There is a myth that lingers around legal education in many democracies. That myth would have us believe that law students are admitted and then succeed based on raw merit, and that law schools are neutral settings in which professors (also selected and promoted based on merit) use their expertise to train those students to become lawyers. Based on original, empirical research, this book investigates this myth from myriad perspectives, diverse settings, and in different nations, revealing that hierarchies of power and cultural norms shape and maintain inequities in legal education.

Embedded within law school cultures are assumptions that also stymie efforts at reform. The book examines hidden pedagogical messages, showing how presumptions about theory’s relation to practice are refracted through the obfuscating lens of curricula. The contributors also tackle questions of class and market as they affect law training.

Finally, this collection examines how structural barriers replicate injustice even within institutions representing themselves as democratic and open, revealing common dynamics across cultural and institutional forms. The chapters speak to similar issues and to one another about the influence of context, images of law and lawyers, the political economy of legal education, and the agency of students and faculty.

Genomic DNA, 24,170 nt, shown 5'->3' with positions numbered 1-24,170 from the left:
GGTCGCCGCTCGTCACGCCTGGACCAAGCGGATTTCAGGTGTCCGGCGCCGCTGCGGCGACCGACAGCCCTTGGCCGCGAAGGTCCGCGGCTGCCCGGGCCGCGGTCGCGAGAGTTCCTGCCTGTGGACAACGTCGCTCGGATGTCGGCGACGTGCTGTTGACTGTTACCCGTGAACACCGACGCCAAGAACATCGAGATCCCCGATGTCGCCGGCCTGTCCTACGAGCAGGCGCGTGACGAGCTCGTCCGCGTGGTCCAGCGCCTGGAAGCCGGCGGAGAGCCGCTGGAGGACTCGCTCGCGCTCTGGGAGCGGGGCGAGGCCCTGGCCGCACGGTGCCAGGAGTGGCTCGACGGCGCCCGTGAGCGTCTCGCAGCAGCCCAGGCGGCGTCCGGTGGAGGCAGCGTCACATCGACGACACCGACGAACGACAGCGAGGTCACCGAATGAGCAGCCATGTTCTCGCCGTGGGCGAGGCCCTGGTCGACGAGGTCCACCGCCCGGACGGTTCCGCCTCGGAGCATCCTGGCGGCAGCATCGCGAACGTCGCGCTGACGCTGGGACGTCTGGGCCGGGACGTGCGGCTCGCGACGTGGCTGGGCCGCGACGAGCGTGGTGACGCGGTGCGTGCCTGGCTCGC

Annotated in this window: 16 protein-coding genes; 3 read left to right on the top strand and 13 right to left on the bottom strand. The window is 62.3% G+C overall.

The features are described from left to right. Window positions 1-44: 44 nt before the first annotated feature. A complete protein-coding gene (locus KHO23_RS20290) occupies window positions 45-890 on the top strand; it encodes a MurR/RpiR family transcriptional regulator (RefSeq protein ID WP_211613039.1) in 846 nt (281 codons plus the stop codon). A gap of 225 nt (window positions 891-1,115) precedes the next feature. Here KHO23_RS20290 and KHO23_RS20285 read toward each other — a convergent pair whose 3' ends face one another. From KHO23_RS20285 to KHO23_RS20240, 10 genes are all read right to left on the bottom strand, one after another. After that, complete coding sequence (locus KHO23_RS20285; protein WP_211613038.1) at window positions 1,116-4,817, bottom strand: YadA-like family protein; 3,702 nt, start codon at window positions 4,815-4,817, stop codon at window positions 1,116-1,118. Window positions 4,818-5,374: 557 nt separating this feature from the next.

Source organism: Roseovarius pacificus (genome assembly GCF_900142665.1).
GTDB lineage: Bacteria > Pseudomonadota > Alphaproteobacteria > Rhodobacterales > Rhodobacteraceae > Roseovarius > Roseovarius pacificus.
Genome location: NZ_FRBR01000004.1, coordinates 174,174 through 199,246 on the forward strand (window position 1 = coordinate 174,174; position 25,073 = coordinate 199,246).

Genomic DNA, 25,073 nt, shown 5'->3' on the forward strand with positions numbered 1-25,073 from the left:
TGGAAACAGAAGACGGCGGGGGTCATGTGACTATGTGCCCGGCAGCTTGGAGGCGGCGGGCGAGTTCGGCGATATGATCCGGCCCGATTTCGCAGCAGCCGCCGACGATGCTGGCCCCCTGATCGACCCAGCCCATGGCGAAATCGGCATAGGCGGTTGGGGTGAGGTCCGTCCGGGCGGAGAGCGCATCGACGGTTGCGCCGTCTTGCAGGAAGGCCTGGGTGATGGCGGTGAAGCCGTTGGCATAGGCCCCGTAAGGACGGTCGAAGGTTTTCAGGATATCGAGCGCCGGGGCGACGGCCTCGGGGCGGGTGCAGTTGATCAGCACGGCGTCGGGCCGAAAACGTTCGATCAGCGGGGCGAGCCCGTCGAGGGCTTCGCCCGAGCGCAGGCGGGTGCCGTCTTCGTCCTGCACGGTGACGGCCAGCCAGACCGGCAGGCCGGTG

chapter |10 pages


ByMindie Lazarus-Black, Elizabeth Mertz, Meera Deo

part I|2 pages

Legal Pedagogies in Context(s)

chapter 1|24 pages

Theory and Practice, Together at Last

A Heretical, Empirical Account of Canadian Legal Education
ByDavid Sandomierski

chapter 2|36 pages

Teaching International Lawyers How to Think, Speak, and Act like U.S. Lawyers

Notes on Inchoate Power and the Imperial Process
ByMindie Lazarus-Black

chapter 3|32 pages

In the Law School Classroom

Hidden Messages in French Elite Training
ByÉmilie Biland, Liora Israël

part II|2 pages

Class and Market in Legal Education

chapter 4|19 pages

Legal Training as Socialization to State Power

An Ethnography of Law Classes for French Senior Civil Servants
ByRachel Vanneuville

chapter 6|35 pages

Market Creep

“Product” Talk in Legal Education
ByRiaz Tejani

part III|2 pages

Invisible Processes and Images in Legal Training

chapter 7|33 pages

Language, Culture, and the Culture of Language

International JD students in U.S. Law Schools
BySwethaa Ballakrishnen, Carole Silver

chapter 9|23 pages

The Culture of “raceXgender” Bias in Legal Academia

ByMeera E. Deo

chapter 10|31 pages

Canaries in the Mines of the U.S. Legal Academy

ByElizabeth Mertz